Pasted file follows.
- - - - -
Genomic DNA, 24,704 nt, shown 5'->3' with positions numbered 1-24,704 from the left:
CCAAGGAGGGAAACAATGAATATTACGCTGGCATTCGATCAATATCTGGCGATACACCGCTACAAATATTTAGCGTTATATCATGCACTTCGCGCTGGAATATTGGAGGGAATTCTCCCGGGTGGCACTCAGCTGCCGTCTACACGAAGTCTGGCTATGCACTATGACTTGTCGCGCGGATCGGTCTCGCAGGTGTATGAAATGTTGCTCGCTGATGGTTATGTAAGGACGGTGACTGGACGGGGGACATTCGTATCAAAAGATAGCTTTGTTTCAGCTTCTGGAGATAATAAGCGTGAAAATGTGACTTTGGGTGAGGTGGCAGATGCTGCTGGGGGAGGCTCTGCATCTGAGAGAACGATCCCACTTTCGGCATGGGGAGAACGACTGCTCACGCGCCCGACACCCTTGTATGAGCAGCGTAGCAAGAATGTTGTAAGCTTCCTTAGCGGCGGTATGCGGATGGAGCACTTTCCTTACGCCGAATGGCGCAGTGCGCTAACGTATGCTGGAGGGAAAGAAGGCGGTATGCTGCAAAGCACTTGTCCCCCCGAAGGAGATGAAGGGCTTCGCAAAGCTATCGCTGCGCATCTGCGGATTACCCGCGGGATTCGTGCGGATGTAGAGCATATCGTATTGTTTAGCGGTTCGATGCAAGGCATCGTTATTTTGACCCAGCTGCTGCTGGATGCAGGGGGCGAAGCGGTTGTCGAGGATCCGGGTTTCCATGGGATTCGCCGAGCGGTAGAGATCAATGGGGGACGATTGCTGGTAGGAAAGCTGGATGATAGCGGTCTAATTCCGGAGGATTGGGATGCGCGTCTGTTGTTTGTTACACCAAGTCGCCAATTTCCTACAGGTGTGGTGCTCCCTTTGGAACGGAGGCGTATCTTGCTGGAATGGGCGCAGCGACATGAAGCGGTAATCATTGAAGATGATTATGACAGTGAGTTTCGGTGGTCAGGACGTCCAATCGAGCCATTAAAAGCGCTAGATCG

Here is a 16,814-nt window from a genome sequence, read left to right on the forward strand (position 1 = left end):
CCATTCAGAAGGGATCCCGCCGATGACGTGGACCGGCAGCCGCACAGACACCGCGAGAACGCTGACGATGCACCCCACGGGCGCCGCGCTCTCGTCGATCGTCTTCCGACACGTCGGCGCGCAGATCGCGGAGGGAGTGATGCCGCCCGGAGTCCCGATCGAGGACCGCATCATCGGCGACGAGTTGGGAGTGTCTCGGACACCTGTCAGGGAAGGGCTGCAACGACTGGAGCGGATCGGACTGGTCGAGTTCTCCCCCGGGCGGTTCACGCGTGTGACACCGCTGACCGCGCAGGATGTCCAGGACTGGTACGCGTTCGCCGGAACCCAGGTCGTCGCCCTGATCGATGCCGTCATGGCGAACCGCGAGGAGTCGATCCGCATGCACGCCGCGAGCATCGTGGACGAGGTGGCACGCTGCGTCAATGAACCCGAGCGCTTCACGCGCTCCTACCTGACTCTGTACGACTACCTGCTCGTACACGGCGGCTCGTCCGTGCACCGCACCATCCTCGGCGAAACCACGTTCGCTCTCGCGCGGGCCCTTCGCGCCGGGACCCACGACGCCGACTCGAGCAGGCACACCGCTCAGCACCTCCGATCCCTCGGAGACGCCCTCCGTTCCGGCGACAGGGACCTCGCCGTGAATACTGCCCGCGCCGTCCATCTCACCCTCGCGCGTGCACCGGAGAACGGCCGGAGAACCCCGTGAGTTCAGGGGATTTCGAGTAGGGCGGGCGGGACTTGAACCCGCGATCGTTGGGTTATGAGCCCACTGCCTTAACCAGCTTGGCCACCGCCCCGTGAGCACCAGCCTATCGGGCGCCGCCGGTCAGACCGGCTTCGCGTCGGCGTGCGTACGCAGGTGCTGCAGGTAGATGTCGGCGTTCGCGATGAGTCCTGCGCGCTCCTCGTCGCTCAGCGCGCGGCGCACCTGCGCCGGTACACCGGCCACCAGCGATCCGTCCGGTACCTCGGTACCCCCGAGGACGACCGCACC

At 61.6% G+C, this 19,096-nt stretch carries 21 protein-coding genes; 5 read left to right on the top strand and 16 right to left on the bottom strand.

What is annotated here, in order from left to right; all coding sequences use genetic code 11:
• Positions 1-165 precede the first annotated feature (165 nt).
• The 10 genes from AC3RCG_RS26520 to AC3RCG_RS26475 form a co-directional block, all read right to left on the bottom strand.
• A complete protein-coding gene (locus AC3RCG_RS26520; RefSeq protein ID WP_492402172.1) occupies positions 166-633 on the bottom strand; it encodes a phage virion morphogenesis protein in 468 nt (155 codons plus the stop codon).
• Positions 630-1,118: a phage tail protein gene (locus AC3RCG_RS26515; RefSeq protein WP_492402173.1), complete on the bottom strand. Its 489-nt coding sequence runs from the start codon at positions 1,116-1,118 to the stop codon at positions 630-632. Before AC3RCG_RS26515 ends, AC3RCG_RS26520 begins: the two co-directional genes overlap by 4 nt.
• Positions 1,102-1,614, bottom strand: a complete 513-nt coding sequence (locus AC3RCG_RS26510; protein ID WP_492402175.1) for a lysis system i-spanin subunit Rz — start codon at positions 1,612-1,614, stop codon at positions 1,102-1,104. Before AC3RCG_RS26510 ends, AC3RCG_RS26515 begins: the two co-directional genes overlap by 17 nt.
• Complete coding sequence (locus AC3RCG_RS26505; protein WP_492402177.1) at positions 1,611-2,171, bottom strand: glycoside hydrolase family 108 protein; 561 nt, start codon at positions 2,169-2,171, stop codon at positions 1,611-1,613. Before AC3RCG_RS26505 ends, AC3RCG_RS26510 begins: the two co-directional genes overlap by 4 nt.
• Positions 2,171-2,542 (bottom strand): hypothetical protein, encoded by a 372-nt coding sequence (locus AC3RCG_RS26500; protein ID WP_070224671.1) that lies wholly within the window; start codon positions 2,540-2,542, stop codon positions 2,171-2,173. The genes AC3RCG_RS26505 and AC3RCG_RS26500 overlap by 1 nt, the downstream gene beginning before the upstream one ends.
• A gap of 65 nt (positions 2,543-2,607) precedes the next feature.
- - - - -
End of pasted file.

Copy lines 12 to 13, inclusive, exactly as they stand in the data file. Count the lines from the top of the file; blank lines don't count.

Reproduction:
• Complete coding sequence (locus AC3RCG_RS26505; protein WP_492402177.1) at positions 1,611-2,171, bottom strand: glycoside hydrolase family 108 protein; 561 nt, start codon at positions 2,169-2,171, stop codon at positions 1,611-1,613. Before AC3RCG_RS26505 ends, AC3RCG_RS26510 begins: the two co-directional genes overlap by 4 nt.
• Positions 2,171-2,542 (bottom strand): hypothetical protein, encoded by a 372-nt coding sequence (locus AC3RCG_RS26500; protein ID WP_070224671.1) that lies wholly within the window; start codon positions 2,540-2,542, stop codon positions 2,171-2,173. The genes AC3RCG_RS26505 and AC3RCG_RS26500 overlap by 1 nt, the downstream gene beginning before the upstream one ends.